Games Workshop revealed the next release for small-scale miniatures wargaming line Warhammer Underworlds would be a two-person starter set aimed at introducing new players to the fantasy-themed Age of Sigmar format.
Inside is everything a pair needs to begin duking it out, including tokens, essential rules, dice and two warbands from different factions. For those unfamiliar, warbands run quite smaller than traditional Warhammer armies - somewhere between four and six units - which means skirmishes prioritise guerilla tactics and individual positioning rather than plastic blobs and double handfuls of dice. It’s why we listed Warhammer Underworlds as one of the better miniatures titles beyond that standard Warhammer experience.
Players can either take control of the Stormcast Eternal’s Storm of Celestus, comprising three warriors and one loyal gryph-hound or Drepur’s Wraithcreepers, a four-unit Nagash warband. Each specialise in different tactics and bring contrasting abilities to the field. Speaking of, the two included battleground boards are double sided to depict a range of locations with various terrain modifications and hazards. Capturing and holding high ground is just as important in Underworld’s smaller-scale battles.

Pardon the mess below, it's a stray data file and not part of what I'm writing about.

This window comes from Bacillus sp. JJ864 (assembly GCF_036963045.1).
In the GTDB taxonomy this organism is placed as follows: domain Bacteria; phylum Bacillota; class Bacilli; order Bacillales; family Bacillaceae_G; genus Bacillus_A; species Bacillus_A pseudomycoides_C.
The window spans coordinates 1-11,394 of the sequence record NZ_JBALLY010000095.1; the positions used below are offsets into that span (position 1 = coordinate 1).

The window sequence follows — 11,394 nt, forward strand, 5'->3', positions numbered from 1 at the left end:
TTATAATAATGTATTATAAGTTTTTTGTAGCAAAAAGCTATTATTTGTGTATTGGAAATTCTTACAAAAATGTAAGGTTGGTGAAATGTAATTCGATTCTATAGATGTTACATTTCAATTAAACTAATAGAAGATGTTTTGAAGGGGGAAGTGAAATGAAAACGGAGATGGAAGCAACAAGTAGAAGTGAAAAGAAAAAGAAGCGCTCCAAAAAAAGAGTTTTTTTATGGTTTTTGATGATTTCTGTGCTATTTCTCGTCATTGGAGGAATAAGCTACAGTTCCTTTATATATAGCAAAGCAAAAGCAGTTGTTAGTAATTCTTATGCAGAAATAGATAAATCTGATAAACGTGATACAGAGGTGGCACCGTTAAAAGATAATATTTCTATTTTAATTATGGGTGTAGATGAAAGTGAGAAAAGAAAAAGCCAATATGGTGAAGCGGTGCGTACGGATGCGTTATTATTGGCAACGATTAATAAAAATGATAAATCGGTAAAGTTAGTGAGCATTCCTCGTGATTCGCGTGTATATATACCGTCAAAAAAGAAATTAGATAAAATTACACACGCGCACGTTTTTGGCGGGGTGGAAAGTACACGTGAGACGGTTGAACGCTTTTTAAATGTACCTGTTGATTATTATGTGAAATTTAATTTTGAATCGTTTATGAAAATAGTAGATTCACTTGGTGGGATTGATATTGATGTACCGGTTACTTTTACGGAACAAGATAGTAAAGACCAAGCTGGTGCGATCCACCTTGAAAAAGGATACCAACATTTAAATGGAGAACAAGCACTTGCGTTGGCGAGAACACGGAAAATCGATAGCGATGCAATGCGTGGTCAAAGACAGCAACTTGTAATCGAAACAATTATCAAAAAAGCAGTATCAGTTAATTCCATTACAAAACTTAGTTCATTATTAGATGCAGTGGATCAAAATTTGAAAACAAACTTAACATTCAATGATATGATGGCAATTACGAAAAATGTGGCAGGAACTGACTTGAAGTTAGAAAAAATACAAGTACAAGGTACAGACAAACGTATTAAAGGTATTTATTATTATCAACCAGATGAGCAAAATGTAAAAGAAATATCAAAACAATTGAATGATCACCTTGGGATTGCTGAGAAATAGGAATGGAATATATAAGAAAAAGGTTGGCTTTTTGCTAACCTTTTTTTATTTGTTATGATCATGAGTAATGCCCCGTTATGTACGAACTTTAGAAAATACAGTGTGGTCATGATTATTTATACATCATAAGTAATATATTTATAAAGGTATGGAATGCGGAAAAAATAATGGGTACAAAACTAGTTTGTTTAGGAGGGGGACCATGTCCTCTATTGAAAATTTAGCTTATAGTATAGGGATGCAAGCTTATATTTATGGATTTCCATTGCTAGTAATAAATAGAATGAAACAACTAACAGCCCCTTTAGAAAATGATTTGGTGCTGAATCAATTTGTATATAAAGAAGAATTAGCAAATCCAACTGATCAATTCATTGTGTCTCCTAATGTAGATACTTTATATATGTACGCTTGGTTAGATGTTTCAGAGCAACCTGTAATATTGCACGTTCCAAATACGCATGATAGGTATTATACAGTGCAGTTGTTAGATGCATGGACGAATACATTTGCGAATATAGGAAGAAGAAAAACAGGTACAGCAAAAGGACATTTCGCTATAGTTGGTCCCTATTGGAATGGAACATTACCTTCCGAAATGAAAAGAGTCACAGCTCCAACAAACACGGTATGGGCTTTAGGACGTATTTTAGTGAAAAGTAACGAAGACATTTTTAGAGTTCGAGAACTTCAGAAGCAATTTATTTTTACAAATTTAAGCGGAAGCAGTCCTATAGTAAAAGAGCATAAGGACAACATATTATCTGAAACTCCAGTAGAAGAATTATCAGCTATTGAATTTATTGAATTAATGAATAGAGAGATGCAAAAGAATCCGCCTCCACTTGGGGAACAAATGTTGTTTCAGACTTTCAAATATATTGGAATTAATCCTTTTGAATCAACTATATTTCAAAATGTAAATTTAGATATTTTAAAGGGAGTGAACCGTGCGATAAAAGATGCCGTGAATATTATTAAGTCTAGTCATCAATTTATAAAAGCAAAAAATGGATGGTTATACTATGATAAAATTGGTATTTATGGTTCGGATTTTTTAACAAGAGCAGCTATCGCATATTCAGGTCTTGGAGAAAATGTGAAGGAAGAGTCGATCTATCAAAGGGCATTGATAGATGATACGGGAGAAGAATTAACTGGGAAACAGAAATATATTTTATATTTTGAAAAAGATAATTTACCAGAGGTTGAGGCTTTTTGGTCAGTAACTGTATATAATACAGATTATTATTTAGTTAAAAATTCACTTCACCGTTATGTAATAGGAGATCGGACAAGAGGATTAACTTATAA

Practiced skirmishers will already know that building the card decks that power their warbands provides the deepest tactical element in the game but can also act as a large barrier to entry for the uninitiated. This new starter set circumvents that by packaging preconstructed decks that Games Workshop claims should provide plenty of interesting battles without any modification.
If the Warhammer Underworlds starter set reads as underwhelming to players already bought in, that’s likely by design. Each new box the company has put out since introducing the less-expensive and more approachable game mode has added mechanical wrinkles, modified the base rules with new warband abilities, and expanded the pool of neutral cards that players need to be aware of in their opponents’ decks.
None of that is necessarily bad - if Games Workshop is good at anything lately it’s consistently supporting game modes with a steady stream of content. But establishing a baseline experience allows interested players - whether they arrive from outside wargaming or simply want a pared-down version of the larger-scale traditional format - to acclimate themselves to Underworld and be more likely to invest in the several other warbands currently available. To wit, the preview page links to a couple of painting tutorials for the included armies. Any Warhammer fan knows beautifying your crew is at least half the fun of the hobby.
Warhammer Underworld’s starter set will be available to pre-order through Games Workshop’s website starting April 10th, but the price is not currently known.